Hershey AACA Museum Showcases a Trio of Tuckers

October, 2014

Tucker 40

There’s always excitement in the air when there’s a Tucker 48 in the house, whether it’s for sale or for show. However, when three Tuckers are in the building at one time, it is like winning the lottery. That’s how we felt when, at against all odds, we saw a trio of these innovative cars, at the Antique Auto Club of America (AACA) Museum in Hershey, Pennsylvania.

Advertised as the first new car design in 50 years, the Tucker had a futuristic body shape, with a rear-mounted engine and rear wheel drive, a third headlight mounted in the center of the hood that pivoted in the direction the wheels turned, and a host of safety features, not seen in other cars until years later. Although the Tucker was a public sensation when it debuted at the 1947, Preston Tucker, its creator, was only able to produce 51 cars before negative publicity from a SEC investigation and a lack of operating capital halted production.

AACA Museum

With three floors of some of the first motorized automobiles, rows of buses, muscle cars, and even a re-creation of the corner filling station and an authentic mobile diner, the AACA Museum provides a walk through time — showcasing many historically significant vehicles. Visitors taking self-guided tours through the museum will discover several interesting automotive exhibits before spotting a silver streamlined car sitting at the edge of the 100-years-of-Dodge display. This is Tucker chassis number 1022, which is just outside the room housing the main Tucker display. The main display room, which opened in the fall of 2014, contains two more cars, chassis numbers 1001 and 1026. The room also includes design and manufacturing documents, displays of suspension components, an entire wall lined with prototype engines, and a full-sized frame of a Tucker, alongside a full-sized frame of a comparable-era Cadillac. This up close and personal look at the advanced and innovative features of the Tucker design left us wondering what direction the industry would have taken had Preston Tucker’s ideas been given more time to fully develop.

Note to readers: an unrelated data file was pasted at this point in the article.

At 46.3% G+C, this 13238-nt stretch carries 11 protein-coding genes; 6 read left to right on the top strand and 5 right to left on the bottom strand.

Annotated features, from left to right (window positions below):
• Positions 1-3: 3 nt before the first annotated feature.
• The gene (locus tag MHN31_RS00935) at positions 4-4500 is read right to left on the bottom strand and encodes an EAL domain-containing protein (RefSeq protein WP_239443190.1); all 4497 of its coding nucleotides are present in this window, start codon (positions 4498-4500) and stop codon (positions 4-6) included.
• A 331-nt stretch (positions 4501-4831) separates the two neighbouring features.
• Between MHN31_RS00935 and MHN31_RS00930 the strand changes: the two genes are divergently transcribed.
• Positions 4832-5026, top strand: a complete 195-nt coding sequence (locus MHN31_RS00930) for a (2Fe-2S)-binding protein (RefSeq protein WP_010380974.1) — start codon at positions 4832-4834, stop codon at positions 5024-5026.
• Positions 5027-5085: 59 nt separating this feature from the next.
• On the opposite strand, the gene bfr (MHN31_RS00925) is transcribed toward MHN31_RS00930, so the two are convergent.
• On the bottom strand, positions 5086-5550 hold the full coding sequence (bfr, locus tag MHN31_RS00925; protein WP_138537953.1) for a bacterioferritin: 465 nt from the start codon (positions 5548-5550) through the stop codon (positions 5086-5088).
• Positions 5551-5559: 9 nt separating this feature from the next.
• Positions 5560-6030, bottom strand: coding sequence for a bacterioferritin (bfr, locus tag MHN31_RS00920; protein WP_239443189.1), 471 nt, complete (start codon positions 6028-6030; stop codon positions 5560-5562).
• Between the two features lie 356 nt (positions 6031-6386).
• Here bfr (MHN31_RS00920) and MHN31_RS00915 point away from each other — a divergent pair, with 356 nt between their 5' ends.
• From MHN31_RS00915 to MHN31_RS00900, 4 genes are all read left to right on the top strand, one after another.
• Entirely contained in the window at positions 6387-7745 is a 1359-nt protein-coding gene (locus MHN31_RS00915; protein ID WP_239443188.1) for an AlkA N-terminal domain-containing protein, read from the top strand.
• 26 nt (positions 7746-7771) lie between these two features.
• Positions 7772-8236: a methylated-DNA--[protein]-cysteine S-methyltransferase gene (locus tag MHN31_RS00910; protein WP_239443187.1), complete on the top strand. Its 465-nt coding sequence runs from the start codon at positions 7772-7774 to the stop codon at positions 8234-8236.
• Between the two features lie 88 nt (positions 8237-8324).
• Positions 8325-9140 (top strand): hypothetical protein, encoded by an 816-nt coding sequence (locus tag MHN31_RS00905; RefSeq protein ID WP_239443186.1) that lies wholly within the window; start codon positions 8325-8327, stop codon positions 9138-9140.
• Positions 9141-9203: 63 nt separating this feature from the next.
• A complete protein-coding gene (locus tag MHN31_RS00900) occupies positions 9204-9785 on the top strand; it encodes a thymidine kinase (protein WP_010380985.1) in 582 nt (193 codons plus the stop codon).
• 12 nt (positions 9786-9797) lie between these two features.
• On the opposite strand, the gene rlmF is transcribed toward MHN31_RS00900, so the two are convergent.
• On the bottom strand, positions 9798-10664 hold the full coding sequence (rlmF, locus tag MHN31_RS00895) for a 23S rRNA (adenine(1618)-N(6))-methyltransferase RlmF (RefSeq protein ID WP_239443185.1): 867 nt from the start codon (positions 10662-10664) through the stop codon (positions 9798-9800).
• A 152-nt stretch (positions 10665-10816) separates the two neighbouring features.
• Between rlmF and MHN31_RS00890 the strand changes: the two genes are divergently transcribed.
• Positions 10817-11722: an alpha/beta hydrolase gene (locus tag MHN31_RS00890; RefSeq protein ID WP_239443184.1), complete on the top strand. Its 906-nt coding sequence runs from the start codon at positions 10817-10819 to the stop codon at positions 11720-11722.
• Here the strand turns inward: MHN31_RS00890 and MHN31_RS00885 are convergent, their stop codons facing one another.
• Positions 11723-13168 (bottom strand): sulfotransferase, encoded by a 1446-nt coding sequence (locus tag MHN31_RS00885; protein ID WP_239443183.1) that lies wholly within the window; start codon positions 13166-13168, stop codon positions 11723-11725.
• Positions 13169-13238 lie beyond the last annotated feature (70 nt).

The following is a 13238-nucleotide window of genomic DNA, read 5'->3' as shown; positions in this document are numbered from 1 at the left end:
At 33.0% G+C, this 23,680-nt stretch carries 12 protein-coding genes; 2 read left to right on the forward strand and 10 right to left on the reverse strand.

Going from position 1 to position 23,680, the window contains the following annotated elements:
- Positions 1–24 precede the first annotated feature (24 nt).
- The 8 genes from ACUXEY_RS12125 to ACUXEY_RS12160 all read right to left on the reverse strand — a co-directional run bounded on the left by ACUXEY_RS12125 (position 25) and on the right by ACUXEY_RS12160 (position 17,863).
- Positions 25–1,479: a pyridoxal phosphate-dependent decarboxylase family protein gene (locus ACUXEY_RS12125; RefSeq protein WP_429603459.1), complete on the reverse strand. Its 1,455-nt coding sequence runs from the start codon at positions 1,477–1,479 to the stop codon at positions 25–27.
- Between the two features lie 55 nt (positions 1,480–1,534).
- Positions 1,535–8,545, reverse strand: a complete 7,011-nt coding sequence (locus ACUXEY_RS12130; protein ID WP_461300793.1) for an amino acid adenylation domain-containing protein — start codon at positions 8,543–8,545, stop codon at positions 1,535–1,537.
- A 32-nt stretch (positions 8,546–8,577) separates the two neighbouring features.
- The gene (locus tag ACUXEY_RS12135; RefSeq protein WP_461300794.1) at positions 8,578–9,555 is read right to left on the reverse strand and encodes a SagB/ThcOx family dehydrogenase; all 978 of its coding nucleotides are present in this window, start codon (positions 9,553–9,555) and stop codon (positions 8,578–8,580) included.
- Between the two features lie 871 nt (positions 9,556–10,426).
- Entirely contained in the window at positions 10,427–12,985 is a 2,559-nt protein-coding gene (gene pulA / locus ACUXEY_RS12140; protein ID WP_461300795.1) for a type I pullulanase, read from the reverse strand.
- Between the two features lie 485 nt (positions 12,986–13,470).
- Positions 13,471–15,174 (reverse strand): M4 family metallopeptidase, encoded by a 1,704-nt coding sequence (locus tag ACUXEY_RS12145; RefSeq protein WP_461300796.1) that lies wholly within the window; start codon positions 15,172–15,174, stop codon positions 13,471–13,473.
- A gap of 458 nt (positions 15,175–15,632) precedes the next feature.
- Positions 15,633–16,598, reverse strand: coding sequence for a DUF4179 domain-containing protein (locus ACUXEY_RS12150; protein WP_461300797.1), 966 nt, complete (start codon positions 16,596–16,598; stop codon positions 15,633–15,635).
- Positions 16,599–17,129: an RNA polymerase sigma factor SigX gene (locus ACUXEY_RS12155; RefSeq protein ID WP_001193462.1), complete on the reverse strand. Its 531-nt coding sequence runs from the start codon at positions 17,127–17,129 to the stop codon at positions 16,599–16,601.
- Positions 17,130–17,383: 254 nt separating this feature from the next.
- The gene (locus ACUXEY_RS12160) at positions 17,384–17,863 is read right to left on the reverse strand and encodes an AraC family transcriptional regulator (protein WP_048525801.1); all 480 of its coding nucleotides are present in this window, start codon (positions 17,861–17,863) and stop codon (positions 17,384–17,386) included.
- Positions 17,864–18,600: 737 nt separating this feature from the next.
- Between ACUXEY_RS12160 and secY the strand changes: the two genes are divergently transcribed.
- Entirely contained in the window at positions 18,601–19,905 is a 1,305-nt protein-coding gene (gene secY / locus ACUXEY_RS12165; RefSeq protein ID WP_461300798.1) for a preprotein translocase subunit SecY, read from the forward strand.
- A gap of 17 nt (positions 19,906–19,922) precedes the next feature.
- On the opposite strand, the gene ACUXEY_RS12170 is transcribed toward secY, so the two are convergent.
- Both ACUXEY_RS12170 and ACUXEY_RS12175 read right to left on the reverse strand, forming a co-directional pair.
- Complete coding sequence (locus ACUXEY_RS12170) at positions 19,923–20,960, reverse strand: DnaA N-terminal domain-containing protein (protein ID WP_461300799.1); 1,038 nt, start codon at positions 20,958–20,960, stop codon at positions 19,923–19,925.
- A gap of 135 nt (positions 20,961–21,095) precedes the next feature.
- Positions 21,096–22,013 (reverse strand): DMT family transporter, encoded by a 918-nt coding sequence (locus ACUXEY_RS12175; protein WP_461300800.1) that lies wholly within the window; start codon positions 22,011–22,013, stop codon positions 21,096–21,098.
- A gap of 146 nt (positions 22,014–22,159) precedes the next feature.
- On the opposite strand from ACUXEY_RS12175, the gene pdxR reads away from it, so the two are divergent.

The Tucker exhibit at the AACA Museum was made possible because of David Cammack’s passion for this special car. Beginning with the purchase of his first Tucker in 1972 (number 1022), Cammack not only collected the three cars currently on display, he also accumulated parts, prototype equipment, and a treasure trove of original documents associated with the Tucker 48. Upon his passing in 2013, his collection was handed over to the AACA Museum to maintain and showcase for all future generations. “The effort being put forth by the AACA team in the presentation of the Cammack Tucker collection is not only an honor to the Tucker family but also the man who had an amazing passion to preserve the history of the Tucker story” exclaimed Sean Tucker, Preston’s great-grandson.

For a video of the Cammack-Tucker Exhibit, click here